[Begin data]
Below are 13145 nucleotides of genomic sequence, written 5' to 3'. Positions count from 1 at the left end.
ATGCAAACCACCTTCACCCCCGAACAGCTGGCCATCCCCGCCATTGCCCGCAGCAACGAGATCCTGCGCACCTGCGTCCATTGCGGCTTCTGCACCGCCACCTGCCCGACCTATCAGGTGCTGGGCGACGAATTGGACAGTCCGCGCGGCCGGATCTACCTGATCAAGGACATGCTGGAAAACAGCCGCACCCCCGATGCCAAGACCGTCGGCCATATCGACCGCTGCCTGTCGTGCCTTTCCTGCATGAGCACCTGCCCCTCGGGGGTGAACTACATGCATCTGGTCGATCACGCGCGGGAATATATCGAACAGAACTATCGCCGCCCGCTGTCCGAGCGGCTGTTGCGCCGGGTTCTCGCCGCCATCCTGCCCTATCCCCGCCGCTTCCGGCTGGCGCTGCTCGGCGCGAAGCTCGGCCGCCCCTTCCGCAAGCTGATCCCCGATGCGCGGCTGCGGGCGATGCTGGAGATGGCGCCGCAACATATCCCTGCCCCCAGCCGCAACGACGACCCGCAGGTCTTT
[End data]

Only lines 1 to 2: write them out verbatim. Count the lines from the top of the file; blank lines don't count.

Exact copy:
Below are 13145 nucleotides of genomic sequence, written 5' to 3'. Positions count from 1 at the left end.
ATGCAAACCACCTTCACCCCCGAACAGCTGGCCATCCCCGCCATTGCCCGCAGCAACGAGATCCTGCGCACCTGCGTCCATTGCGGCTTCTGCACCGCCACCTGCCCGACCTATCAGGTGCTGGGCGACGAATTGGACAGTCCGCGCGGCCGGATCTACCTGATCAAGGACATGCTGGAAAACAGCCGCACCCCCGATGCCAAGACCGTCGGCCATATCGACCGCTGCCTGTCGTGCCTTTCCTGCATGAGCACCTGCCCCTCGGGGGTGAACTACATGCATCTGGTCGATCACGCGCGGGAATATATCGAACAGAACTATCGCCGCCCGCTGTCCGAGCGGCTGTTGCGCCGGGTTCTCGCCGCCATCCTGCCCTATCCCCGCCGCTTCCGGCTGGCGCTGCTCGGCGCGAAGCTCGGCCGCCCCTTCCGCAAGCTGATCCCCGATGCGCGGCTGCGGGCGATGCTGGAGATGGCGCCGCAACATATCCCTGCCCCCAGCCGCAACGACGACCCGCAGGTCTTT